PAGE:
Fairness in Machine Learning: Lessons from Political Philosophy

From arxiv.org: Abstract: What does it mean for a machine learning model to be `fair', in terms which can be operationalised? Should fairness consist of ensuring everyone has an equal probability of obtaining some benefit, or should we aim instead to minimise the harms to the least advantaged? Can the relevant ideal be determined by reference to some alternative state of affairs in which a particular social pattern of discrimination does not exist? Various definitions proposed in recent literature make different assumptions about what terms like discrimination and fairness mean and how they can be defined in mathematical terms. Questions of discrimination, egalitarianism and justice are of significant interest to moral and political philosophers, who have expended significant efforts in formalising and defending these central concepts. It is therefore unsurprising that attempts to formalise `fairness' in machine learning contain echoes of these old philosophical debates. This paper draws on existing work in moral and political philosophy in order to elucidate emerging debates about fair machine learning.

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Does computational complexity restrict artificial intelligence (AI) and machine learning?

From youtube.com: Can machines think? Philosophy and science have long explored this question. Throughout the 20th century, attempts were made to link this question to the latest discoveries -- Goedel's theorem, Quantum Mechanics, undecidability, computational complexity, cryptography etc. Starting in the 1980s, a long body of work led to the conclusion that many interesting approaches—even modest ones—towards achieving AI were computationally intractable, meaning NP-hard or similar. One could interpret this body of work as a "complexity argument against AI."

But in recent years, empirical discoveries have undermined this argument, as computational tasks hitherto considered intractable turn out to be easily solvable on very large-scale instances. Deep learning is perhaps the most famous example.

This talk revisits the above-mentioned complexity argument against AI and explains why it may not be an obstacle in reality. We survey methods used in recent years to design provably efficient (polynomial-time) algorithms for a host of intractable machine learning problems under realistic assumptions on the input. Some of these can be seen as algorithms to extract semantics or meaning out of data.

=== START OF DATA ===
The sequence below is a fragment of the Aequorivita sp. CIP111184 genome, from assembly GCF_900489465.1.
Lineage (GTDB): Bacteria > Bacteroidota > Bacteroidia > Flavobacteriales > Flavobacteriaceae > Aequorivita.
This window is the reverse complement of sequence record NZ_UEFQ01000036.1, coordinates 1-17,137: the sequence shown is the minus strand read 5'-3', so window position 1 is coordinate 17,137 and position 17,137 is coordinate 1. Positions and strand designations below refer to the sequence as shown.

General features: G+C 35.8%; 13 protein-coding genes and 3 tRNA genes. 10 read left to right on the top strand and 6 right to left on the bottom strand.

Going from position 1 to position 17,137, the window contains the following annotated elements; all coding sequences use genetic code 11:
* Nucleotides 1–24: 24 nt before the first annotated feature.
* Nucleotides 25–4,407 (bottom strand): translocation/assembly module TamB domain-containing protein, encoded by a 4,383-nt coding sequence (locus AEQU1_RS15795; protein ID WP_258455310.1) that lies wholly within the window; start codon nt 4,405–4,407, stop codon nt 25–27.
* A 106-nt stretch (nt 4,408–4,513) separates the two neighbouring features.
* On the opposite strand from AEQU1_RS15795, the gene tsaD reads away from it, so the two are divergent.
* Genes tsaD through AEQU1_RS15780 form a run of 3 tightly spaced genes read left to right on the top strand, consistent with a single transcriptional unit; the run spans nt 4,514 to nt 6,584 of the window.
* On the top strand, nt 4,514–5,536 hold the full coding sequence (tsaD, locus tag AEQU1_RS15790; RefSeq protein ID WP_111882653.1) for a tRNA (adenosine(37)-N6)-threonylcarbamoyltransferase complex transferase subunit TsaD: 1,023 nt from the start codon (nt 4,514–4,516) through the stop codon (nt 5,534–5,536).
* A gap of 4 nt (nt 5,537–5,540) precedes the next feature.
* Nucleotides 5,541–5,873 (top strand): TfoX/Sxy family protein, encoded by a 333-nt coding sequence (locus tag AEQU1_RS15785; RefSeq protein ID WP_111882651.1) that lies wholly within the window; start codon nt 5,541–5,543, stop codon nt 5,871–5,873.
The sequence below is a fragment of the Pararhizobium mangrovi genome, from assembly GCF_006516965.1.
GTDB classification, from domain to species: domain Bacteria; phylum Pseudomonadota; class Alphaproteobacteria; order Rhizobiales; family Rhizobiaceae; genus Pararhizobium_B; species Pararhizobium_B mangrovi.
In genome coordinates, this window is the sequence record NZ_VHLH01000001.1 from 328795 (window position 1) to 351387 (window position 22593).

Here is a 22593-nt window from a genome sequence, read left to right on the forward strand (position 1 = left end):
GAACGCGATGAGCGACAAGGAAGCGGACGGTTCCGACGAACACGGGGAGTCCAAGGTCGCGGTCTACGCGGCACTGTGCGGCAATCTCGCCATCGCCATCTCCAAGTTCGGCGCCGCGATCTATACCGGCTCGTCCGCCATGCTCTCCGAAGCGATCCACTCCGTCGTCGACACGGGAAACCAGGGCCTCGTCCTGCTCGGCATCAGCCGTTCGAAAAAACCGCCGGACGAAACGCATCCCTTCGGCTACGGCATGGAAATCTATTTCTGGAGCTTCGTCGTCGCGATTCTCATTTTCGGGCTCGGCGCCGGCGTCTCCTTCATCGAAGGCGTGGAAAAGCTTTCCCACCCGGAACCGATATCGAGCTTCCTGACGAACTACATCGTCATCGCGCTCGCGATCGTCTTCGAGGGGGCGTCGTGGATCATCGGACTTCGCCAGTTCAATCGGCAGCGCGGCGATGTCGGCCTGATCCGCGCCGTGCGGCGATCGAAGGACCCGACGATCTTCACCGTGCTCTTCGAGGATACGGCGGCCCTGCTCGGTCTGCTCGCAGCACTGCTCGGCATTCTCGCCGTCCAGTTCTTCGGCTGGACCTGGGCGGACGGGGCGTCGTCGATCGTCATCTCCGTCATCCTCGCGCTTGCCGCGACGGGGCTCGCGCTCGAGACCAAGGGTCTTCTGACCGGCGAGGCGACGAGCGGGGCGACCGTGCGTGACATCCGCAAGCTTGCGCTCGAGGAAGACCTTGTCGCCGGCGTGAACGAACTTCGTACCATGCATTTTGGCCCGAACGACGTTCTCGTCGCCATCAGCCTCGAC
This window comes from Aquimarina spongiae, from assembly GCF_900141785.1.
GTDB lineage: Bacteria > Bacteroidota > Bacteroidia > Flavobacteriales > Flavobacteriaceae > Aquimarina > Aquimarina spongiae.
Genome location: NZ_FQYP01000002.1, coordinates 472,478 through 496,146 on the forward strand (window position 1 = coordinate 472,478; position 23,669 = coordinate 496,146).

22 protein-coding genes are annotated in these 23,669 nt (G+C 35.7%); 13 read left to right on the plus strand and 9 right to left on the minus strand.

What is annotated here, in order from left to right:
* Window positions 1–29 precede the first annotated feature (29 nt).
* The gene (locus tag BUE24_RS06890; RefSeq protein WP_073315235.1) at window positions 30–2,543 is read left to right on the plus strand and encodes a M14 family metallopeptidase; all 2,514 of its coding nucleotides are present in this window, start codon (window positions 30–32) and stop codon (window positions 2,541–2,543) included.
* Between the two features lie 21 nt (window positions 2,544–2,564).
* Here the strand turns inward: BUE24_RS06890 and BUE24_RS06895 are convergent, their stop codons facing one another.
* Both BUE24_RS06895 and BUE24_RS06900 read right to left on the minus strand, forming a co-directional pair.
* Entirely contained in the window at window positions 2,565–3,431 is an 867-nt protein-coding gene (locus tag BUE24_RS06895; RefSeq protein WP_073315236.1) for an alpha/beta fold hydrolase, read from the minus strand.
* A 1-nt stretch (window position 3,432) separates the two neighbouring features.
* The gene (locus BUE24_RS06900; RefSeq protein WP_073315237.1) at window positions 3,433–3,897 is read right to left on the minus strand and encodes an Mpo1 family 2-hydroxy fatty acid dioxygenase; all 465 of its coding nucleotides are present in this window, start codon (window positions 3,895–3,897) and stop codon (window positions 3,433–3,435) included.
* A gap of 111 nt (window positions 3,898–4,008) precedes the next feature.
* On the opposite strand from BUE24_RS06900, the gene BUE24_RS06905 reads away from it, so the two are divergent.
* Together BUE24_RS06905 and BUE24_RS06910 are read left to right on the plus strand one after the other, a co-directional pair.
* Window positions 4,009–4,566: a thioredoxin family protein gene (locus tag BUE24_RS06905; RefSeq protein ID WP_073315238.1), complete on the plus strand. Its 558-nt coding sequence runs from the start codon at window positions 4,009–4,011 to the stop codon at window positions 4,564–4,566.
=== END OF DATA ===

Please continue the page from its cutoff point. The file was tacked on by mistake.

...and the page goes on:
Down from the mountains

From vimeo.com: At fourteen, Wang Ying doesn’t want to be a mother. But when not in school, she must take care of her younger brother and sister, do the chores and farmwork while also trying to keep up at school. The siblings are from the Yi ethnic group who live in mountainous Liangshan region in southwestern China. Their parents work in a factory over 1,000 miles away to earn money to give the children a better future.

The movement of economic migrants from the Chinese countryside to wealthier, urban areas has left around 9 million rural children like them alone or in the care of relatives. Evidence suggests such children are more likely to develop behavioural problems and drop out of school earlier than their peers. A documentary project follows the family in their two different worlds, and examines the dilemma faced by many rural parents who must choose between providing for their children economically or emotionally. It also highlights the challenges faced by some of China’s poorest and most marginalised people trying to keep apace with the country’s rapid development.

A longer version of this film was produced in collaboration with the Pulitzer Centre on Crisis Reporting and ChinaFile, a project of the Asia Society Centre on U.S.-China Relations.

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LSD in Silicon Valley

From bbc.co.uk: How California's tech entrepreneurs are turning to LSD for inspiration. Ed Butler speaks to George Burke, a Silicon Valley worker who takes small doses of the drug to help him work more productively - a practice called microdosing. He hears from Professor David Nutt at Imperial College London - one of the few people doing scientific research into LSD. And veteran Silicon Valley journalist Mike Malone explains why this is only the tip of the iceberg when it comes to tech firms and the limits of the mind and body.

Life, Interrupted

From npr.org/planetmoney: What price do we pay for the constant interruptions we get from our phones and computers? And is there a better way to handle distraction? In this week's Radio Replay we bring you a favorite conversation with the computer scientist Cal Newport. Plus, Shankar gets electrodes strapped to his head to test a high-tech solution to interruptions.

The future of humanity and technology - Stephen Fry

From youtube.com: Stephen Fry, actor, comedian, journalist, author, tech enthusiast and polymath delivered his Shannon lecture "The future of humanity and technology". With over 150 film, TV, and audio performances and over 20 written works, as well as over 12 million Twitter followers, Fry’s wit and wisdom have been read, seen or heard around the globe over multiple generations.

Fry explores the impact on humanity of emergent technologies and, in classic Bell Labs style, looks back at human history to understand the present and the future. He will outline how humans have adapted to revolutionary changes in all aspects of life over the past millennia, and uses this as a basis for conjecture about the future of human existence in the machine or industrial internet age, and how best to navigate these murky technological and societal waters.

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